Employers can offer employees a tax-free cheap or interest-free loan of up to £10,000 per year.
Subject to a few conditions, as long as the total amount outstanding on all loans from an employer to an employee does not exceed £10,000 at any time in the tax year, then the loans are ignored for the purposes of the rules on beneficial loans for both income tax and national insurance contributions purposes.
No taxable benefit-in-kind will arise where:
- the loan has been made on commercial terms by employers who lend to the general public; or
- the total of all loans made to an employee does not exceed £10,000 at any time in the tax year.
It is important to remember that this is an all or nothing exception. If, however briefly, the loan balance rises above £10,000 at any time in the tax year, then the exception will not be available and the benefit-in-kind will be taxed in full.
In March 2020, Jim (a higher-rate- 40% taxpayer) needs to renew his annual season ticket to travel to work, which costs £8,200. To pay for this out of his take-home pay he would need to earn gross pay of £14,138 (£14,138 less tax at 40% (£5,655) and Class 1 NICs at 2% (£283)).
If his employer gives him an interest-free loan of £8,200 to enable him to buy the season ticket, it only costs Jim the £8,200 he borrows and subsequently repays to his employer. Providing the total of all beneficial loans made to Jim by his employer is less than £10,000, no taxable benefit arises, so the cost of the benefit is nil.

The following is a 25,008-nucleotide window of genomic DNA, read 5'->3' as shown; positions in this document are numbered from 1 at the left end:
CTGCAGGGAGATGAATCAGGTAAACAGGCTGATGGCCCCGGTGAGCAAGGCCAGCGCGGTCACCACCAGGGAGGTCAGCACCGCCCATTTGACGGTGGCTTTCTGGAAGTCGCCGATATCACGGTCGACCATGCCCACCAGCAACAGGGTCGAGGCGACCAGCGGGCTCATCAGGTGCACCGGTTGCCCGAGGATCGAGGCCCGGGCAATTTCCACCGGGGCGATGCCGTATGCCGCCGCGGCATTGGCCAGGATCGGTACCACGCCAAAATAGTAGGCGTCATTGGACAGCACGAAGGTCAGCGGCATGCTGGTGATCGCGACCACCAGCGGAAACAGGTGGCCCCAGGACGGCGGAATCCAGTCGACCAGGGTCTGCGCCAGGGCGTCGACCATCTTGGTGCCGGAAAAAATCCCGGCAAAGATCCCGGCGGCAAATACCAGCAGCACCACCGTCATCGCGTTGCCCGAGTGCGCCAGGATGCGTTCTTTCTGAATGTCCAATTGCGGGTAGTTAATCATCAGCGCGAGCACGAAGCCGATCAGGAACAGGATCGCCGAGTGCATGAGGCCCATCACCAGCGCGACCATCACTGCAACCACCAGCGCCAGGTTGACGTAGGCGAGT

In addition, since the loan is not salary, his employer will not have to pay secondary Class 1 NICs on the amount borrowed.
No taxable benefit arises in respect of loans, however large, if the loan is made by an individual and it can be shown that it was made in the normal course of his/her domestic, family or personal relationships (for example, where the owners of a business make a loan to a son or daughter). HMRC are however, likely to take a close look at cases where such a claim is made.
Tax staff dealing with the tax affairs of an employer will liaise with staff dealing with the business accounts of that employer before agreeing that this exemption applies. If the loan is shown as an asset in the accounts of the employer’s business, HMRC will be less inclined to accept that this was made in the course of a private relationship.
This exemption can only apply where the lender is an individual. It cannot, therefore, apply where a loan is made by a company, even where that company is controlled by somebody with the relevant personal relationship. However, certain loans can be chargeable under the employment-related loan rules where they are made by an individual having a material interest in a close company. In these cases, where the loan is made by the individual with the material interest, the exemption for loans made in the course of personal relationships can still be available.
Similarly, no tax charge can arise if an employee is able to demonstrate that he has derived no benefit from a loan made to a relative of his. This exemption applies to the charge in respect of a loan and also applies where a debt is released or written off.
Loans to directors
Loans to directors are prohibited under the Companies Act 2006, though loans not exceeding £10,000 are permitted and larger loans may now be made with approval of the members.